[JURIST] South Korean officials announced Monday that President Lee Myung-bak [official website] plans to pardon former Samsung [corporate website] Chairman and CEO Kun-Hee Lee [JURIST news archive] on tax fraud charges he was convicted of in 2008. Lee had faced a suspended three-year prison term after an additional breach of trust conviction against him was vacated [JURIST reports]. The already lenient sentence given to Lee has been criticized [Korea Times report] as evidence of special treatment for the county's elite. Supporters hope that the pardon [Korea Herald report] will allow Lee to again assist the country in its bid for the 2018 Winter Olympics, and even resume his post with Samsung. The pardon is scheduled to take effect on Thursday.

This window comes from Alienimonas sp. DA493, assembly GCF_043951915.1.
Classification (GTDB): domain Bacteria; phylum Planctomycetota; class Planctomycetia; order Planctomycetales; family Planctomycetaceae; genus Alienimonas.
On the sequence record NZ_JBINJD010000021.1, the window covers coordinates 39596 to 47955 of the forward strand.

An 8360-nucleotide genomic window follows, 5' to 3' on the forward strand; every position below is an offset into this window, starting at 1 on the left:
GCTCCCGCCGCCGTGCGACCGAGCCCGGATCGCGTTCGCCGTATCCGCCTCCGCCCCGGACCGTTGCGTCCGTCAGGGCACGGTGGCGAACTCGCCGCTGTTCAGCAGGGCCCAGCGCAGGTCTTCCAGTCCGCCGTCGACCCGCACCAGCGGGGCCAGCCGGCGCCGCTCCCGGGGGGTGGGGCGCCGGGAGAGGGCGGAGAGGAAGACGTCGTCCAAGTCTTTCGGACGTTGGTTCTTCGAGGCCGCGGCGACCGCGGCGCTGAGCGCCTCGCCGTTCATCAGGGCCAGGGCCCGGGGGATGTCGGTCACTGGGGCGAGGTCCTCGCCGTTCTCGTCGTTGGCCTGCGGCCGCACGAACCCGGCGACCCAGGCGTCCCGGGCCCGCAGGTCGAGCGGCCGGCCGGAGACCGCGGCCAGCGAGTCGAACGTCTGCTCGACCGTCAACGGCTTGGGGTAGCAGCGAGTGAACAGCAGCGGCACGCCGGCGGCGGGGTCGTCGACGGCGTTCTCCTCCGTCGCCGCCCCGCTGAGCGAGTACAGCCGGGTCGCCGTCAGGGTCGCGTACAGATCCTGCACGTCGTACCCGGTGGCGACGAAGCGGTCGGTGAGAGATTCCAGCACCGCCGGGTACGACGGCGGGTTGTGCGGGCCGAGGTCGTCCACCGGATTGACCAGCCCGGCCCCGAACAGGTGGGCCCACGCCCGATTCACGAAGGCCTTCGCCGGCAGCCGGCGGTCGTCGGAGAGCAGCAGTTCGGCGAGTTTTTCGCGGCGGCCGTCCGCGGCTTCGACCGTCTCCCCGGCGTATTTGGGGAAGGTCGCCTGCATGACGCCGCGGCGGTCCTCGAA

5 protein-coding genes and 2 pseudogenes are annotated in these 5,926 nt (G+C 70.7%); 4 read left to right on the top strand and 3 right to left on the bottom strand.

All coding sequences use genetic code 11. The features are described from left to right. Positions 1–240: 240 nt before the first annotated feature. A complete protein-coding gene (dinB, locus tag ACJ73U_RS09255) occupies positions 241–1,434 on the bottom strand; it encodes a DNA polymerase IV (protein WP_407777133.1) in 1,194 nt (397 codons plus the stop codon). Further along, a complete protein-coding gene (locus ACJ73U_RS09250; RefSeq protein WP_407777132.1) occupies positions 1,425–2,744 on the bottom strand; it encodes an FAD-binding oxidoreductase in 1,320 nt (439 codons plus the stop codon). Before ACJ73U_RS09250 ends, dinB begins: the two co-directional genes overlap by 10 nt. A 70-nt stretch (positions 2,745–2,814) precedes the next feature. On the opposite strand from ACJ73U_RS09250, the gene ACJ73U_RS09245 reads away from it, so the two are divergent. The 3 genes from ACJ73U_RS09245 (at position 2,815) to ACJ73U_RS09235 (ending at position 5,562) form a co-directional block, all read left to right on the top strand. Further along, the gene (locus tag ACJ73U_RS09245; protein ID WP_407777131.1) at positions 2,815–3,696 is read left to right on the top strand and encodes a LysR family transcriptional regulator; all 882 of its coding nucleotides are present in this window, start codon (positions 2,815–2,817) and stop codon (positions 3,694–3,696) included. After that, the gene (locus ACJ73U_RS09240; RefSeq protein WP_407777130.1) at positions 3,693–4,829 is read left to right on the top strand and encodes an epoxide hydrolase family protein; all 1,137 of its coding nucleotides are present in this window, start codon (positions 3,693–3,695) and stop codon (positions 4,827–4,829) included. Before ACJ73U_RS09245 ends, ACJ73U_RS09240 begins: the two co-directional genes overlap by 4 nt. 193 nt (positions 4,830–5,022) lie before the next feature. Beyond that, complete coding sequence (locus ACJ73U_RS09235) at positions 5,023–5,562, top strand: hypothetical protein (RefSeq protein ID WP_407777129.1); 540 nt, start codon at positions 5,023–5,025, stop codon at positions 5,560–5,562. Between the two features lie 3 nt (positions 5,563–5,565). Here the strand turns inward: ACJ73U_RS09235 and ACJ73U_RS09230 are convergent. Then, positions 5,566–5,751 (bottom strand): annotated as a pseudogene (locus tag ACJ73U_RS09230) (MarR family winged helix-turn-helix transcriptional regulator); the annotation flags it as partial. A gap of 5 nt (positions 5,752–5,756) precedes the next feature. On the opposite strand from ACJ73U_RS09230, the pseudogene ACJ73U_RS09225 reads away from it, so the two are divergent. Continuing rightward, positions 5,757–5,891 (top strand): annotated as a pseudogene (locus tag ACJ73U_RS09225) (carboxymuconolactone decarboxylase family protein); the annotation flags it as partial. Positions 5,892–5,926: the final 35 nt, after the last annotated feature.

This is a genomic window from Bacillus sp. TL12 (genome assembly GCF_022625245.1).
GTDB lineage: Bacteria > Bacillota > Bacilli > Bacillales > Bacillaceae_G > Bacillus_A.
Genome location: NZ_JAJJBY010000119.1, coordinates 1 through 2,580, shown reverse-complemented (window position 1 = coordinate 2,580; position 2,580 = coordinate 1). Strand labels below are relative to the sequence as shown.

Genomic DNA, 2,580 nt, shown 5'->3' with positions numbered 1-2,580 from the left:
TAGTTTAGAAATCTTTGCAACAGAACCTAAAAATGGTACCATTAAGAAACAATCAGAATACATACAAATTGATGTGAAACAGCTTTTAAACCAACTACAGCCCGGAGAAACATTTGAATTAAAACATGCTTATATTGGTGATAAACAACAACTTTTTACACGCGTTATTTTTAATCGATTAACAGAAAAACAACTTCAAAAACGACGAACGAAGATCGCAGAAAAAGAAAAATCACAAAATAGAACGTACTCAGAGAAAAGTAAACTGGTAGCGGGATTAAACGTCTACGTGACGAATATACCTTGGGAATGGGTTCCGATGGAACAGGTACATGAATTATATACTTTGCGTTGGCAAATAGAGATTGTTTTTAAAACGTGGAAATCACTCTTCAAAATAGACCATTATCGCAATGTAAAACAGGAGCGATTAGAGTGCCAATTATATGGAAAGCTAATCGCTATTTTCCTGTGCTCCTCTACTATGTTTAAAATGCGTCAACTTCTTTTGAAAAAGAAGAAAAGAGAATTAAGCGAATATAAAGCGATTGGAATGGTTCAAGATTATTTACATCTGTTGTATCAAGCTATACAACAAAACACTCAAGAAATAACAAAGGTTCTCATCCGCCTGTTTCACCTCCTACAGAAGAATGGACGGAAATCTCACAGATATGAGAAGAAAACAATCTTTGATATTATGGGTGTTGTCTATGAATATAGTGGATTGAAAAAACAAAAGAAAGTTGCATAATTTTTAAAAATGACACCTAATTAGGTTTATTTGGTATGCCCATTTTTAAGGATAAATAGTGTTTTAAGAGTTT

Samsung, South Korea's largest corporation, has been at the center of numerous legal battles over the past few years. In May 2007, a South Korean appellate court upheld the conviction of two Samsung executives connected with illegal stock trading [JURIST reports]. In April 2007, another Samsung executive pleaded guilty [US DOJ press release; JURIST report] to US charges of conspiring to artificially inflate the cost of Dynamic Random Access Memory (DRAM), affecting the price of personal computers worldwide. In 2005, Samsung reached an agreement [JURIST report] with the US Department of Justice to plead guilty to charges that it conspired with other technology companies to fix prices on DRAM chips.